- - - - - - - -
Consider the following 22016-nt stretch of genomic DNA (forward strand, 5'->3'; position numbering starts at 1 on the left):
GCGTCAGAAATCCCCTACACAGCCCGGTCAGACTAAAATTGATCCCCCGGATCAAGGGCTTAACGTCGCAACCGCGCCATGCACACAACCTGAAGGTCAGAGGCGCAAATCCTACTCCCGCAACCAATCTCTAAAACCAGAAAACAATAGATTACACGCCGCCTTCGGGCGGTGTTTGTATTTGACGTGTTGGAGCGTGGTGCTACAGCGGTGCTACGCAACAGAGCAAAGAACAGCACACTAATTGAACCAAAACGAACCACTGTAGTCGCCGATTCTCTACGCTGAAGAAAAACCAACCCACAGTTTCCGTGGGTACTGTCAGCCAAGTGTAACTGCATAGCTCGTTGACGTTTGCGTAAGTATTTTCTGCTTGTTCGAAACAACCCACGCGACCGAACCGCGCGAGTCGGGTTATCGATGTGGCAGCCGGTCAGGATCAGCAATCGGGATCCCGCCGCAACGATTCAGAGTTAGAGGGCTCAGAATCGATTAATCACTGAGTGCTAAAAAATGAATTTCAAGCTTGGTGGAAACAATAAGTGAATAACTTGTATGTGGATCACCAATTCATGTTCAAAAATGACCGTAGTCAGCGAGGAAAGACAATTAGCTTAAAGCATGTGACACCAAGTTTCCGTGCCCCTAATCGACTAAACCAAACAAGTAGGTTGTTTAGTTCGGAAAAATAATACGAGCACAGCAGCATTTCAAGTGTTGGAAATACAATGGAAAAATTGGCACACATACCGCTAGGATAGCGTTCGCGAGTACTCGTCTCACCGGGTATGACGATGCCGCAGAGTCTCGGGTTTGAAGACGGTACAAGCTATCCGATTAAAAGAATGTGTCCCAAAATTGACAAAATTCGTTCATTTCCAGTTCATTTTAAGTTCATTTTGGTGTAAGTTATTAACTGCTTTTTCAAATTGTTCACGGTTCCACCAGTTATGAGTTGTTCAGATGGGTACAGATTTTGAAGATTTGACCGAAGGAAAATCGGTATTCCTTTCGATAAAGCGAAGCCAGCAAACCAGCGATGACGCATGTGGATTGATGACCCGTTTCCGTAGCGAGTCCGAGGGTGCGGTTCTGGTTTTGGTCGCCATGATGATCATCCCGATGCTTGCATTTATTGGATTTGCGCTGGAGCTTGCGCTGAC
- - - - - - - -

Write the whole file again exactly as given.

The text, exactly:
Consider the following 22016-nt stretch of genomic DNA (forward strand, 5'->3'; position numbering starts at 1 on the left):
GCGTCAGAAATCCCCTACACAGCCCGGTCAGACTAAAATTGATCCCCCGGATCAAGGGCTTAACGTCGCAACCGCGCCATGCACACAACCTGAAGGTCAGAGGCGCAAATCCTACTCCCGCAACCAATCTCTAAAACCAGAAAACAATAGATTACACGCCGCCTTCGGGCGGTGTTTGTATTTGACGTGTTGGAGCGTGGTGCTACAGCGGTGCTACGCAACAGAGCAAAGAACAGCACACTAATTGAACCAAAACGAACCACTGTAGTCGCCGATTCTCTACGCTGAAGAAAAACCAACCCACAGTTTCCGTGGGTACTGTCAGCCAAGTGTAACTGCATAGCTCGTTGACGTTTGCGTAAGTATTTTCTGCTTGTTCGAAACAACCCACGCGACCGAACCGCGCGAGTCGGGTTATCGATGTGGCAGCCGGTCAGGATCAGCAATCGGGATCCCGCCGCAACGATTCAGAGTTAGAGGGCTCAGAATCGATTAATCACTGAGTGCTAAAAAATGAATTTCAAGCTTGGTGGAAACAATAAGTGAATAACTTGTATGTGGATCACCAATTCATGTTCAAAAATGACCGTAGTCAGCGAGGAAAGACAATTAGCTTAAAGCATGTGACACCAAGTTTCCGTGCCCCTAATCGACTAAACCAAACAAGTAGGTTGTTTAGTTCGGAAAAATAATACGAGCACAGCAGCATTTCAAGTGTTGGAAATACAATGGAAAAATTGGCACACATACCGCTAGGATAGCGTTCGCGAGTACTCGTCTCACCGGGTATGACGATGCCGCAGAGTCTCGGGTTTGAAGACGGTACAAGCTATCCGATTAAAAGAATGTGTCCCAAAATTGACAAAATTCGTTCATTTCCAGTTCATTTTAAGTTCATTTTGGTGTAAGTTATTAACTGCTTTTTCAAATTGTTCACGGTTCCACCAGTTATGAGTTGTTCAGATGGGTACAGATTTTGAAGATTTGACCGAAGGAAAATCGGTATTCCTTTCGATAAAGCGAAGCCAGCAAACCAGCGATGACGCATGTGGATTGATGACCCGTTTCCGTAGCGAGTCCGAGGGTGCGGTTCTGGTTTTGGTCGCCATGATGATCATCCCGATGCTTGCATTTATTGGATTTGCGCTGGAGCTTGCGCTGAC